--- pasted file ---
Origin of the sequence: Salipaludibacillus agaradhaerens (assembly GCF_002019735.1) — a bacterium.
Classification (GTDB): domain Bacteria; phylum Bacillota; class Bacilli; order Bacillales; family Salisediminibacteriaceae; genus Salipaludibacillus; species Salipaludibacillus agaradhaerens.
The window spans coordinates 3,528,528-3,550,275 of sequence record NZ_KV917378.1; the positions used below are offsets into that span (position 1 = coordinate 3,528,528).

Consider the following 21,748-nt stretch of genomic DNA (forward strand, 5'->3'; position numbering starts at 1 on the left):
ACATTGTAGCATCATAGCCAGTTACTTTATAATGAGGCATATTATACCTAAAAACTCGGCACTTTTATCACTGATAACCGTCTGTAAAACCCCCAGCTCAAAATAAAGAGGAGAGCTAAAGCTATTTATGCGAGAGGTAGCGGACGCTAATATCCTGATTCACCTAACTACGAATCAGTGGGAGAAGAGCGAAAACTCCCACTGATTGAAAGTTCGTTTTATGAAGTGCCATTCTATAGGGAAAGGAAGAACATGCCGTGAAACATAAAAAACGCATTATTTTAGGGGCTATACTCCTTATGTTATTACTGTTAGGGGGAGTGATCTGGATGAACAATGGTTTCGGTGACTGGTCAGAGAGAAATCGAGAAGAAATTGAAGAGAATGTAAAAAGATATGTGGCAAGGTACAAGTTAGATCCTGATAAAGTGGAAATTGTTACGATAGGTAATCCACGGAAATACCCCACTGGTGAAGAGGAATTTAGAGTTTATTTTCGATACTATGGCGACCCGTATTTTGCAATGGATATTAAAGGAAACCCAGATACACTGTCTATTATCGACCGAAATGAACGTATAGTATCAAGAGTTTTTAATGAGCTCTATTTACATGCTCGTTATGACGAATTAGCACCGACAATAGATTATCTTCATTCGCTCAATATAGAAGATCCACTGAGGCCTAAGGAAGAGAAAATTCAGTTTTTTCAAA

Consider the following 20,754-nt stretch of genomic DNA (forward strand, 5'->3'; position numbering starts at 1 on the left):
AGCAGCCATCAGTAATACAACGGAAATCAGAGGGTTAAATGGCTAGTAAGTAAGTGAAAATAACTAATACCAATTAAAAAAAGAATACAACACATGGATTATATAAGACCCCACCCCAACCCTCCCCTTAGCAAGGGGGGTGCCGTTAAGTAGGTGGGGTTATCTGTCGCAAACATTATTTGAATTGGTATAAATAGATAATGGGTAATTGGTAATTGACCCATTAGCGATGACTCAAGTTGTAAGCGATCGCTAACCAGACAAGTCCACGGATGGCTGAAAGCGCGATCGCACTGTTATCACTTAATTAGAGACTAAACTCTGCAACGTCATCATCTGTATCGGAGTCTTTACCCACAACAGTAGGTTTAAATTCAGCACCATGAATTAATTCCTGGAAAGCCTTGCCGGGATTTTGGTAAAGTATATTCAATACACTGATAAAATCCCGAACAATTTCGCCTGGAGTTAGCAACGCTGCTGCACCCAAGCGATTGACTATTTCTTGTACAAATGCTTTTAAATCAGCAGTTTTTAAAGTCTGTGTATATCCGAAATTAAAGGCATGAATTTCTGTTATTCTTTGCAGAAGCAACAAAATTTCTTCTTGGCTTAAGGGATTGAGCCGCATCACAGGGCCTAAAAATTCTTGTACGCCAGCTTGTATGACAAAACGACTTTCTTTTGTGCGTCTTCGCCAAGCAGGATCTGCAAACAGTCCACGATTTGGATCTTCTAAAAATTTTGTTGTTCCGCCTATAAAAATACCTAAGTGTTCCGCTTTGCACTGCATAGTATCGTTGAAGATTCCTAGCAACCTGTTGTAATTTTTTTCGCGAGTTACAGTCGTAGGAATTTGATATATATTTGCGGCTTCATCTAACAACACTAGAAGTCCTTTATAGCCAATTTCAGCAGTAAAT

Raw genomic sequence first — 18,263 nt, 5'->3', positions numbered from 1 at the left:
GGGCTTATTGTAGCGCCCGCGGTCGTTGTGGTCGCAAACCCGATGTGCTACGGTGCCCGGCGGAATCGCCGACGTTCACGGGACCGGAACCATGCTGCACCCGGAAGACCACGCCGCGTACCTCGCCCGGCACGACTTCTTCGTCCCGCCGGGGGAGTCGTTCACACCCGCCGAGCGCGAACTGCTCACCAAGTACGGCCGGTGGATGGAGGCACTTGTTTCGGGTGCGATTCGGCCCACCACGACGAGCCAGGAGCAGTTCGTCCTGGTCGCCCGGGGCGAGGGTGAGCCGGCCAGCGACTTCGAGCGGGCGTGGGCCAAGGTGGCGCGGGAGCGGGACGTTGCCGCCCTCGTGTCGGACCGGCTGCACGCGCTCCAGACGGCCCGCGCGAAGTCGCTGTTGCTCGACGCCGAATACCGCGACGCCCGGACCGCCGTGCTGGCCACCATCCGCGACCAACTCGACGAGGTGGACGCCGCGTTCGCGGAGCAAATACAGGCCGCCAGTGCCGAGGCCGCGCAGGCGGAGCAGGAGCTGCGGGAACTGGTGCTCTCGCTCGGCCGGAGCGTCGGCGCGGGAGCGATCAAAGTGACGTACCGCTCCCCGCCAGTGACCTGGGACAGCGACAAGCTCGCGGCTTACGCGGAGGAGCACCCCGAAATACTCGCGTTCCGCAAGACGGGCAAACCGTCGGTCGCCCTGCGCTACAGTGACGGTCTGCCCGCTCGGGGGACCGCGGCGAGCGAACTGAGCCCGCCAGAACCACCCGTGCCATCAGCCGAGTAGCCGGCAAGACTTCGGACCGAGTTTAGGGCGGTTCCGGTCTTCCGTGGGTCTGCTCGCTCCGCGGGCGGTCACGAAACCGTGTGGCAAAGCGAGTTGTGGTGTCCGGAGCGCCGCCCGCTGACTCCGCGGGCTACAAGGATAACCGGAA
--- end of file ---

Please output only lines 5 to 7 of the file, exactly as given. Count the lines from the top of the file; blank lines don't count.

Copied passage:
ACATTGTAGCATCATAGCCAGTTACTTTATAATGAGGCATATTATACCTAAAAACTCGGCACTTTTATCACTGATAACCGTCTGTAAAACCCCCAGCTCAAAATAAAGAGGAGAGCTAAAGCTATTTATGCGAGAGGTAGCGGACGCTAATATCCTGATTCACCTAACTACGAATCAGTGGGAGAAGAGCGAAAACTCCCACTGATTGAAAGTTCGTTTTATGAAGTGCCATTCTATAGGGAAAGGAAGAACATGCCGTGAAACATAAAAAACGCATTATTTTAGGGGCTATACTCCTTATGTTATTACTGTTAGGGGGAGTGATCTGGATGAACAATGGTTTCGGTGACTGGTCAGAGAGAAATCGAGAAGAAATTGAAGAGAATGTAAAAAGATATGTGGCAAGGTACAAGTTAGATCCTGATAAAGTGGAAATTGTTACGATAGGTAATCCACGGAAATACCCCACTGGTGAAGAGGAATTTAGAGTTTATTTTCGATACTATGGCGACCCGTATTTTGCAATGGATATTAAAGGAAACCCAGATACACTGTCTATTATCGACCGAAATGAACGTATAGTATCAAGAGTTTTTAATGAGCTCTATTTACATGCTCGTTATGACGAATTAGCACCGACAATAGATTATCTTCATTCGCTCAATATAGAAGATCCACTGAGGCCTAAGGAAGAGAAAATTCAGTTTTTTCAAA

Consider the following 20,754-nt stretch of genomic DNA (forward strand, 5'->3'; position numbering starts at 1 on the left):
AGCAGCCATCAGTAATACAACGGAAATCAGAGGGTTAAATGGCTAGTAAGTAAGTGAAAATAACTAATACCAATTAAAAAAAGAATACAACACATGGATTATATAAGACCCCACCCCAACCCTCCCCTTAGCAAGGGGGGTGCCGTTAAGTAGGTGGGGTTATCTGTCGCAAACATTATTTGAATTGGTATAAATAGATAATGGGTAATTGGTAATTGACCCATTAGCGATGACTCAAGTTGTAAGCGATCGCTAACCAGACAAGTCCACGGATGGCTGAAAGCGCGATCGCACTGTTATCACTTAATTAGAGACTAAACTCTGCAACGTCATCATCTGTATCGGAGTCTTTACCCACAACAGTAGGTTTAAATTCAGCACCATGAATTAATTCCTGGAAAGCCTTGCCGGGATTTTGGTAAAGTATATTCAATACACTGATAAAATCCCGAACAATTTCGCCTGGAGTTAGCAACGCTGCTGCACCCAAGCGATTGACTATTTCTTGTACAAATGCTTTTAAATCAGCAGTTTTTAAAGTCTGTGTATATCCGAAATTAAAGGCATGAATTTCTGTTATTCTTTGCAGAAGCAACAAAATTTCTTCTTGGCTTAAGGGATTGAGCCGCATCACAGGGCCTAAAAATTCTTGTACGCCAGCTTGTATGACAAAACGACTTTCTTTTGTGCGTCTTCGCCAAGCAGGATCTGCAAACAGTCCACGATTTGGATCTTCTAAAAATTTTGTTGTTCCGCCTATAAAAATACCTAAGTGTTCCGCTTTGCACTGCATAGTATCGTTGAAGATTCCTAGCAACCTGTTGTAATTTTTTTCGCGAGTTACAGTCGTAGGAATTTGATATATATTTGCGGCTTCATCTAACAACACTAGAAGTCCTTTATAGCCAATTTCAGCAGTAAAT